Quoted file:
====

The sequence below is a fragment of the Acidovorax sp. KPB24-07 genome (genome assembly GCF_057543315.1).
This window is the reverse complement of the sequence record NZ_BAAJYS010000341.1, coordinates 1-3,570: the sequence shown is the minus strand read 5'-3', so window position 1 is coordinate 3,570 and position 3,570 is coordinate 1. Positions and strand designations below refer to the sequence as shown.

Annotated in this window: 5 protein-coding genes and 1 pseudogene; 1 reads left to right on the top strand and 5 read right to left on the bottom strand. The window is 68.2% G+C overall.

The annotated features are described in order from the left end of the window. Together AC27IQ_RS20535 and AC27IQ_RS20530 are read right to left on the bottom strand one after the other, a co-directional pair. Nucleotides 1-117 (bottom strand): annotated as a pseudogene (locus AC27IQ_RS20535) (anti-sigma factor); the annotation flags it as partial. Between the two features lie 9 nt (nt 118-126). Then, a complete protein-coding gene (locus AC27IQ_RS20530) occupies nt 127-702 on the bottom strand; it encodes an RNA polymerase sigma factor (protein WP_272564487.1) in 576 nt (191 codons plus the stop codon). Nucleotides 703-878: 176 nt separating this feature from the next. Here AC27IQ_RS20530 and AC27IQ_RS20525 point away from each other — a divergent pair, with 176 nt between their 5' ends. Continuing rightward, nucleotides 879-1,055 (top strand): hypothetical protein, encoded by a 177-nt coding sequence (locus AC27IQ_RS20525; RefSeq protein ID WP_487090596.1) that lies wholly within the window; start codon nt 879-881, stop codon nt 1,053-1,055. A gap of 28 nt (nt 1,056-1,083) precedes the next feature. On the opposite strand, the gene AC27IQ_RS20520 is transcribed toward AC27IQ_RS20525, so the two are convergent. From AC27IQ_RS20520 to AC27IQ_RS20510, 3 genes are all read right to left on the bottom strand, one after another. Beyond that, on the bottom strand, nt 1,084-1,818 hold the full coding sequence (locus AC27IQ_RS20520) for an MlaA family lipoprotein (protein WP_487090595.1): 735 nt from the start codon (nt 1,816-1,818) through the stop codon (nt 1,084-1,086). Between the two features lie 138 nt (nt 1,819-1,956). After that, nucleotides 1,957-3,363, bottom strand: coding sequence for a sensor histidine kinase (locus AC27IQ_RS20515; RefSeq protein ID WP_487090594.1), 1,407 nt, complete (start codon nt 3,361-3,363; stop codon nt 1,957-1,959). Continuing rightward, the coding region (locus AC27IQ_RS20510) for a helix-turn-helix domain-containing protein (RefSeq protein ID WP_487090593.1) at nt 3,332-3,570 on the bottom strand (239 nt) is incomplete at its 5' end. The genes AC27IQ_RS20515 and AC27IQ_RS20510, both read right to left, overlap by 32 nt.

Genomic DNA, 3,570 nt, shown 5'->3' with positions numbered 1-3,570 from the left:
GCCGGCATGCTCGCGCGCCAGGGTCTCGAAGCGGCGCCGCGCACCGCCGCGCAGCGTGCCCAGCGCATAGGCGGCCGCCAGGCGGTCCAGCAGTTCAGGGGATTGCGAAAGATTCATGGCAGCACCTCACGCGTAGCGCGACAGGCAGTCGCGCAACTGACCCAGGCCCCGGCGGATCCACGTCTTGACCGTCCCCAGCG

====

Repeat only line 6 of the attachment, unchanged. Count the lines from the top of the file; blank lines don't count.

GCCGGCATGCTCGCGCGCCAGGGTCTCGAAGCGGCGCCGCGCACCGCCGCGCAGCGTGCCCAGCGCATAGGCGGCCGCCAGGCGGTCCAGCAGTTCAGGGGATTGCGAAAGATTCATGGCAGCACCTCACGCGTAGCGCGACAGGCAGTCGCGCAACTGACCCAGGCCCCGGCGGATCCACGTCTTGACCGTCCCCAGCG